Using ultrapulsed CO2 lasers for the debridement of chronic wounds can improve healing compared to traditional sharp instrument debridement, according to new findings.
“Our study found the ultrapulsed CO2 laser can more effectively decrease wound infection rate, promote an increase in wound blood perfusion, and achieve faster wound healing in the treatment of chronic refractory wounds compared with the traditional sharp instrument/surgical debridement,” said the study's lead author, Dr. Hong Yan, in a press release.
Dr. Yan Hong is the director of plastic and burn surgery at the Affiliated Hospital of Southwest Medical University, Luzhou, Sichuan, China.
The findings come from a study of 47 patients with chronic wounds who had been admitted to the Wound Repair Clinic at The Affiliated Hospital of Southwest Medical University, between February 2019 and May 2019. Enrolled patients were randomly divided into two groups: in one group the wounds were treated with traditional sharp instrument debridement—a total of 28 wounds, while the other's wounds were treated with ultrapulsed CO2 laser debridement—26 wounds.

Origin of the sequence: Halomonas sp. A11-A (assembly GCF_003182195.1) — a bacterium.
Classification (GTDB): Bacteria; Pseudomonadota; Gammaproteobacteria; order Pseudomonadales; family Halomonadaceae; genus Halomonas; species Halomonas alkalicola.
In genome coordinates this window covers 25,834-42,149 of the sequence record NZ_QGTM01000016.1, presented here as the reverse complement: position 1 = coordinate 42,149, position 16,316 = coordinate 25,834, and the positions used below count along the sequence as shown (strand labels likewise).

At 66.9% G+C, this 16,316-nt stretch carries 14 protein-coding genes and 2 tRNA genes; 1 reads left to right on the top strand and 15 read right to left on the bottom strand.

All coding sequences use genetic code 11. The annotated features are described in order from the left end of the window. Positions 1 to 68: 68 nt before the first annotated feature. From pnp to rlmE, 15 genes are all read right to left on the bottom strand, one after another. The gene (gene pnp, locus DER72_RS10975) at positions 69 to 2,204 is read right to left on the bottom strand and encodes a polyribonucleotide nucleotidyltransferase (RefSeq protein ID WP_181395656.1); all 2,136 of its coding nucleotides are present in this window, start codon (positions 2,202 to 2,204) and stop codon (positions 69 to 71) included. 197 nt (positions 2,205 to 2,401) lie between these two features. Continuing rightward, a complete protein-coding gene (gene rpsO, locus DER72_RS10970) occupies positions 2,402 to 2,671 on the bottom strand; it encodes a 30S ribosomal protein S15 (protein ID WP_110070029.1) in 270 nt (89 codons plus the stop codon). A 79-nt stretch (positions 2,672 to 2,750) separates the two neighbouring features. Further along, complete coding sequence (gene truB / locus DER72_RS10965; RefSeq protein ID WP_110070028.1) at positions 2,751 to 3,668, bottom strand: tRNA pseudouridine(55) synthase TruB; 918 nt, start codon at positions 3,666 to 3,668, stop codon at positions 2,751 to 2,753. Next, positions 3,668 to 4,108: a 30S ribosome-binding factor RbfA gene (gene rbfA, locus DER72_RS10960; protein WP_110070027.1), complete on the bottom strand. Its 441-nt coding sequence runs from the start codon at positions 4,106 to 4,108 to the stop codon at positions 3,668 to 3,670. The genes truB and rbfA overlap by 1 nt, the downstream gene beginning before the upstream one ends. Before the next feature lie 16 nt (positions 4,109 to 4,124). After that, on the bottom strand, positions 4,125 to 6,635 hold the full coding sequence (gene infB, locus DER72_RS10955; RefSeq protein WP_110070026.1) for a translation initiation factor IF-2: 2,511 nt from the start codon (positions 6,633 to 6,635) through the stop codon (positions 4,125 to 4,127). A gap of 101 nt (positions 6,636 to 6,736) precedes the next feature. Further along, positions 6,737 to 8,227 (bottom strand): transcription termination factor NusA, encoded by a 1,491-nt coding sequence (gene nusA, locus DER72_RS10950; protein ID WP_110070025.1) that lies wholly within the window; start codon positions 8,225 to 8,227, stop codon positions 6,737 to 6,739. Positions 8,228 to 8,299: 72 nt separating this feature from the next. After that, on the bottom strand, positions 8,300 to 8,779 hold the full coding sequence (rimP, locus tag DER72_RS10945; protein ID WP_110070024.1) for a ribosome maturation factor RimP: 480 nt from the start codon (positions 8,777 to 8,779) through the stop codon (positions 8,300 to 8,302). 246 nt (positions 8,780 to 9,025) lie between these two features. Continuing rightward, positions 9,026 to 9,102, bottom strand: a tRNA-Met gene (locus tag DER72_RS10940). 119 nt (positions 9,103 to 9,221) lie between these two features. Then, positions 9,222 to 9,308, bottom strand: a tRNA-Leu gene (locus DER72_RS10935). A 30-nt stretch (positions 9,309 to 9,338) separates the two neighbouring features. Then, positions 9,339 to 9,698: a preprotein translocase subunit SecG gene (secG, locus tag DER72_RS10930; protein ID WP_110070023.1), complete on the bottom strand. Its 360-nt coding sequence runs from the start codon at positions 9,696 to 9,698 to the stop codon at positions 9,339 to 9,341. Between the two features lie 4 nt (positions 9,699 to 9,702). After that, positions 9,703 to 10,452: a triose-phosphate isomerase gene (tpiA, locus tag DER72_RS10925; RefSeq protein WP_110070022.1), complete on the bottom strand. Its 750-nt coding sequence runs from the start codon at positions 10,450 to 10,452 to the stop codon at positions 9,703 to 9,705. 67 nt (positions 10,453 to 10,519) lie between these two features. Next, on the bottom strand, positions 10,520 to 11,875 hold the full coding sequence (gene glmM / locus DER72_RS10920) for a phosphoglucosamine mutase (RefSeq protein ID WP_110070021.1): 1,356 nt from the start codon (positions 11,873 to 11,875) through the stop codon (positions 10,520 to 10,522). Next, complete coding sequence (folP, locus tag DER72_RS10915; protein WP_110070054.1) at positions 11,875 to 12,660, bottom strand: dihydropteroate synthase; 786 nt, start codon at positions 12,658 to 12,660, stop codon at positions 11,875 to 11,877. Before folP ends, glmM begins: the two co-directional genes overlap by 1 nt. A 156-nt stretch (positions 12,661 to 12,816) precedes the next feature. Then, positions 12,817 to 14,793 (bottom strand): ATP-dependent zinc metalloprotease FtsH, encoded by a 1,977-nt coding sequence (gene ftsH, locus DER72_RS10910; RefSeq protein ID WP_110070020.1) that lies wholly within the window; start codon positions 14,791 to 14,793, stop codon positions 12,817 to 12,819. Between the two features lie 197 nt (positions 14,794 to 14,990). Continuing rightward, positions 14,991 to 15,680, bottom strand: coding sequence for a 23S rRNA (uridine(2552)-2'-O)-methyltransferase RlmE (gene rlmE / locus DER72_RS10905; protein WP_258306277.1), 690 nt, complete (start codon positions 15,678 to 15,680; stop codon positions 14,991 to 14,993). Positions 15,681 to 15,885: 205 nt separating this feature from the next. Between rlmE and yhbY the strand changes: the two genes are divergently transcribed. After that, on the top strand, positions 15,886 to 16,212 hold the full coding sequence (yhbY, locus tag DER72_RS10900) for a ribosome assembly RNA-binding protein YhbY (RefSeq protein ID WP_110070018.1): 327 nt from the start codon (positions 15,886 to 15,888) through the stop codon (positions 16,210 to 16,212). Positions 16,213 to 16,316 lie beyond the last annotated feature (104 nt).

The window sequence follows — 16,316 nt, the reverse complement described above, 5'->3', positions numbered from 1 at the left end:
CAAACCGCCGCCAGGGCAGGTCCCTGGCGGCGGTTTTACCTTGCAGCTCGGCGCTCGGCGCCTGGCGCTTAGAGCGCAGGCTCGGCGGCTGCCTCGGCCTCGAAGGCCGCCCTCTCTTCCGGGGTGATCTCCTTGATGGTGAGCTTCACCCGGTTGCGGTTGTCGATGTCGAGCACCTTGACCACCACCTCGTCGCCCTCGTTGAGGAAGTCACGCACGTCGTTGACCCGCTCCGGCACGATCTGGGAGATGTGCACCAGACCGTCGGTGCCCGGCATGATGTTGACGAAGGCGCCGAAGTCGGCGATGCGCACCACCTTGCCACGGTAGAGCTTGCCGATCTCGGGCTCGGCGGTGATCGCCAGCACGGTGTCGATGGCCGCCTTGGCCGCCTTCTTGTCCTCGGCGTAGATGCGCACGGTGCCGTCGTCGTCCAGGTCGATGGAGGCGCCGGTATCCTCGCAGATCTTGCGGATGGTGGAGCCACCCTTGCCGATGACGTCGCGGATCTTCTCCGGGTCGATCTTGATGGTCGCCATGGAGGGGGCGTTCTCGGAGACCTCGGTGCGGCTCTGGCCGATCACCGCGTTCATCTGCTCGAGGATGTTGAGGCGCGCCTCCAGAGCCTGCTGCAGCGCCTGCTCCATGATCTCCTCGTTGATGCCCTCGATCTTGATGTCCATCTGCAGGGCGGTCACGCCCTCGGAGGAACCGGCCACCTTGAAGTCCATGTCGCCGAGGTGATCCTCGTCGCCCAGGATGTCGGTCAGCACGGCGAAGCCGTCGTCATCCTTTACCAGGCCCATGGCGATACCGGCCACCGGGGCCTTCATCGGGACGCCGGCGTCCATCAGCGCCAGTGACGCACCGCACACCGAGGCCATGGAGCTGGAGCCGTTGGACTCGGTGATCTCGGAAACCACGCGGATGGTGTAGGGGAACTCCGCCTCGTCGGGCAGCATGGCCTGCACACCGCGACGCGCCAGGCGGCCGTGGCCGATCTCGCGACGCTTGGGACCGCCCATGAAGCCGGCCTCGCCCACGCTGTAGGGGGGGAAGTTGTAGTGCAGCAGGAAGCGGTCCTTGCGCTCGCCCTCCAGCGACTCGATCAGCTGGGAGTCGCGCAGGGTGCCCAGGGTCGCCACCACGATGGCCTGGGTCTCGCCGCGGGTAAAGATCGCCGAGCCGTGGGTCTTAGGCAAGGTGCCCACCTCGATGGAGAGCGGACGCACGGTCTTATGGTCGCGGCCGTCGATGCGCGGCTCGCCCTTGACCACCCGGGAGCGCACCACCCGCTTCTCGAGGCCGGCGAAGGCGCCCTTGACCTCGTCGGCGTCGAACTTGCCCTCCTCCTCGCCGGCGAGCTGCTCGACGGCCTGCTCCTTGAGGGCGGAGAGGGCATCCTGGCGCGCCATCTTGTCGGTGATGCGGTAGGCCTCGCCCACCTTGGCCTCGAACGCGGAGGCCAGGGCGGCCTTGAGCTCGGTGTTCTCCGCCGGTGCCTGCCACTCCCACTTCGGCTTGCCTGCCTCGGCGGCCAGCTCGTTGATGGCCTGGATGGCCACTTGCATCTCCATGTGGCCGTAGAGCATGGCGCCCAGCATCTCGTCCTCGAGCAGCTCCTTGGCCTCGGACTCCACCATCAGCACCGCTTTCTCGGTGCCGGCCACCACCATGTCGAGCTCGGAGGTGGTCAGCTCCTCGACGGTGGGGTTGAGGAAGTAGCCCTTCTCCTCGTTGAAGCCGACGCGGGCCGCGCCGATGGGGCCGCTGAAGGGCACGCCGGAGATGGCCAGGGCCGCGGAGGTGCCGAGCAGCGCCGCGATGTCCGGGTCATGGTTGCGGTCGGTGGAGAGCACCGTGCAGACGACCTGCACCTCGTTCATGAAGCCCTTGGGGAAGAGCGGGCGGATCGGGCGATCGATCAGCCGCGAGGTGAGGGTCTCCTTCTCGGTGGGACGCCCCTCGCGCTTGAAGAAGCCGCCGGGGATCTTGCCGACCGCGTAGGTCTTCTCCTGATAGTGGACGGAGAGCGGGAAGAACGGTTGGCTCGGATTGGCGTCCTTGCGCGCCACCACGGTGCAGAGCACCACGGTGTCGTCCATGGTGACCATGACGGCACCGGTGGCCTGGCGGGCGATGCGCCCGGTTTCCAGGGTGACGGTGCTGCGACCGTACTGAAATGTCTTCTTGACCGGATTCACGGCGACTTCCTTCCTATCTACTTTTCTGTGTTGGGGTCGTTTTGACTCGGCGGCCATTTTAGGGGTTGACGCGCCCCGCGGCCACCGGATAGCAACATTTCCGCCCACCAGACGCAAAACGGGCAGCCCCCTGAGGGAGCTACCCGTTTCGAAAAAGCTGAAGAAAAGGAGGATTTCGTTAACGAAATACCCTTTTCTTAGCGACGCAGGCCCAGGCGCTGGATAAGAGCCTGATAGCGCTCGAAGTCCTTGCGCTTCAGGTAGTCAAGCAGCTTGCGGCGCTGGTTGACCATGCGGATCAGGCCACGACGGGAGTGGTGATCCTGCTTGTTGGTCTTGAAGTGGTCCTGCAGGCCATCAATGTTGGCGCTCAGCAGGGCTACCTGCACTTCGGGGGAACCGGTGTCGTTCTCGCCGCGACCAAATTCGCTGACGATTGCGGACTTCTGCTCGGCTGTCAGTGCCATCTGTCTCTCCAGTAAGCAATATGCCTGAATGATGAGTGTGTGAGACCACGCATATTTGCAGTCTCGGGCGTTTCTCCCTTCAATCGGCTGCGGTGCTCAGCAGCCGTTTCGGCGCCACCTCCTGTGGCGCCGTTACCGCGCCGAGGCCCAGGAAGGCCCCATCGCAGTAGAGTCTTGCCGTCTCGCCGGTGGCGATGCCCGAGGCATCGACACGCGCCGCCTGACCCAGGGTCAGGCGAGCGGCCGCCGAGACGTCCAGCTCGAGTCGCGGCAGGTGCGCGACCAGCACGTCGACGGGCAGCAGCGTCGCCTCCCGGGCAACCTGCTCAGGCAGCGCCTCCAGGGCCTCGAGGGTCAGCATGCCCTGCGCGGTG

Investigators then conducted an intergroup comparison on parameters including wound healing, wound infection control, and changes in wound blood perfusion.
Both the rate of wound healing and the total time to achieve healing were significantly better among the wounds treated with the laser, compared to the sharp tool group, at 7, 14, 21, and 28 days after the treatment.
Wound exudation scores were also significantly higher in the laser group at each of the time points.
Investigators also found that the positive rate of pre‐debridement bacterial culture was significantly lower in the laser-treated group 14 and 28 days after treatment. Wound perfusion was also better in the laser-treated group.
The findings come from a paper published online ahead of print in Lasers in Surgery and Medicine (June 16, 2020).